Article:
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  • Writer's pictureHelena Mitchell

Anticipatory grief: losing my mum at 22

Helena explores the anticipatory grief she felt before losing her mother, and how she is coming to terms with this grief now


It was March and we were on the precipice of a new beginning that nobody had wanted or planned for. My sister and I were sitting in a restaurant in Cervinia, in the Italian Alps. Plans for the family skiing trip we’d already postponed once had dissolved.


A week earlier we were told mum’s cancer was terminal. It was and still is a crushing reality, so making it there, to a restaurant in an upmarket ski resort felt like an accomplishment, as absurd as that sounds.


Meals were where we spent our time discussing what happens ‘After’. We adopted that word in all our conversations. It was a futile attempt to make shape of what losing our mum would mean. I think part of it was knowing that life was being torn down and would have to be rebuilt and that this new version of living would be completely separate from our old lives; our even little unit of four.

It’s a funny thing to split your young life into two distinct halves. At that time the ‘After’ felt abstract, foreign, and too big to understand. It still feels that way most of the time. But we were already drawing the outline of an unknown world, both dreading and feeling a need to be inside its more certain lines.


We speculated about the ‘After’ from the outside in. Edging ever closer to its borders from March until May. From fears over life’s big moments to worries about the everyday. We talked about it all. Two things I thought of in March after dad called were my first baby and my wedding. In that order. I anticipated how it would feel to need mum when I was expecting my first baby. To need her sure advice, her sense of humour, her hugs, and I love yous. I thought of wedding planning, wedding dress shopping, and the day itself. I could already feel the weighty sadness like a stone, coupled with rising anger that I deserved those days to be simple in their happiness.


We were living in limbo. A no man’s land where you know the awful thing that’s coming but have no way to gauge its arrival.


And we felt guilt. Guilt for imagining the ‘After’, for feeling out its motherless frame.



February 2023


Life crept soundlessly into the winter months. I didn’t want the world to keep spinning because my hurt felt endless. Displaced love took up every corner of my heart and my head; Loss, a lodger in the middle of my mind. As time pressed on, the certain lines of the ‘After’ grew blurry and its borders expanded out of sight.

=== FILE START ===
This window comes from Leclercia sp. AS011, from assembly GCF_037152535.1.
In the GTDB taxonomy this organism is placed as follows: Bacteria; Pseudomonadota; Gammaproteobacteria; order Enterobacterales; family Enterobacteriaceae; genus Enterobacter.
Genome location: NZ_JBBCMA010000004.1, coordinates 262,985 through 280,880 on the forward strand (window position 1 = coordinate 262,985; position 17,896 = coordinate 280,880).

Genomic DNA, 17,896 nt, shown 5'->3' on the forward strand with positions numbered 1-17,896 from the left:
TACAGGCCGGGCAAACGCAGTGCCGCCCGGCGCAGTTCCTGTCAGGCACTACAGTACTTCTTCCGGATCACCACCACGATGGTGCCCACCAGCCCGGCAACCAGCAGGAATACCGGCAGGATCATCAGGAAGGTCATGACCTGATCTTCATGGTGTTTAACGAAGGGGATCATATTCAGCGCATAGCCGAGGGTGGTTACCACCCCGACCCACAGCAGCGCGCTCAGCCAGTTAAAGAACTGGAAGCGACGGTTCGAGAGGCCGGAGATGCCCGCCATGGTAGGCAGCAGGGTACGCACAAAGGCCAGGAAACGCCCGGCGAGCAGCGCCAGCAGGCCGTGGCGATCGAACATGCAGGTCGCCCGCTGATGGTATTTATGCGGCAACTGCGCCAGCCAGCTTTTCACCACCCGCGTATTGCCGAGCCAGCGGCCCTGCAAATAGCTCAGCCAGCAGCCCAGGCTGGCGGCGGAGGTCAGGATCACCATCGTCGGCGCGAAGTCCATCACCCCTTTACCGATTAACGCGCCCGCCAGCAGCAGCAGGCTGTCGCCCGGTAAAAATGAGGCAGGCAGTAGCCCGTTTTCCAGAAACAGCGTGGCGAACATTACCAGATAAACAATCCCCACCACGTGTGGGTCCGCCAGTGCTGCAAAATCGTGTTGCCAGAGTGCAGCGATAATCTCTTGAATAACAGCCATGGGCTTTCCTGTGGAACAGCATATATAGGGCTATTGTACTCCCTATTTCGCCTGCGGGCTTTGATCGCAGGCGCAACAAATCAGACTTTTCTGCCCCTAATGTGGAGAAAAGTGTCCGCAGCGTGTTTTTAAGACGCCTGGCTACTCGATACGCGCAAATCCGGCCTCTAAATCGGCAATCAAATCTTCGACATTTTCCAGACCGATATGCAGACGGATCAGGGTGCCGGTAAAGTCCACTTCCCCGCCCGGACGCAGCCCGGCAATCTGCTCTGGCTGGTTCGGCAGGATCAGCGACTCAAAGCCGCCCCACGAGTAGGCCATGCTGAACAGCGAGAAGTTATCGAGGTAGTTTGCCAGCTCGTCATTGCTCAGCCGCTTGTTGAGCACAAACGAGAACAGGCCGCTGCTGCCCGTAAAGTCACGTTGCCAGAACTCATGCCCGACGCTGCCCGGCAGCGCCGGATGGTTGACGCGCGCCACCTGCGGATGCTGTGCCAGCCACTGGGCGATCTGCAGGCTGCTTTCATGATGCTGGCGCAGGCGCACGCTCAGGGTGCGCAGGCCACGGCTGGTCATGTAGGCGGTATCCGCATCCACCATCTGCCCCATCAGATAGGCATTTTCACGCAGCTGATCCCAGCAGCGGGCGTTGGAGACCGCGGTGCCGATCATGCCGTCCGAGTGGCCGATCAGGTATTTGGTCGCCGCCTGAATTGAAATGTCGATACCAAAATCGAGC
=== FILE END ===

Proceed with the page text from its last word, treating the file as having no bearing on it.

I lived on through the haze of missing mama. A haze that became so dense I couldn’t find the people who had been there in the beginning. They went back to their lives and shut their doors. They’d carried my pain but could offer no resolution. I lost their attention because I stayed sad.


I held on tightly to those that remained. I was relieved by their patience, how they sat with me in the instability, how they held my sorrow in their hands. We explored the ‘After’ together, we walked for miles. Felt the freezing blue sky days of this new world, found the sun for an afternoon, and turned our faces towards its rays of hope.


Slowly but surely Spring pushed her way through thawing soil. Vibrant seedlings erupted and life ticked on, never missing a beat. I grew into myself with each lengthening day. I became lighter in the soft breeze, could breathe with the rustling leaves.


I still keep her close. She envelops each moment of joy and pain; she’s there in the ever present ache. I learned that you don’t carry grief, you absorb it. To live with loss is to accept it as part of you. To weave it through your weary limbs, wrap threads of love around your bleeding heart. The ‘After’ is a sweeping landscape to be explored with mama’s love as my guide.



My name is Helena. I'm 23 years old and originally from England, but I've lived in Amsterdam for the last five years. I have always loved to write, it's the first thing I reach for to process my emotions in difficult times. I lost my mum last year to cancer and started writing about living with grief as a way to keep her close. I decided to start a blog and Instagram page: @whatcameafterblog on IG to hopefully offer some comfort to others through my writing and help people feel less alone in their loss.

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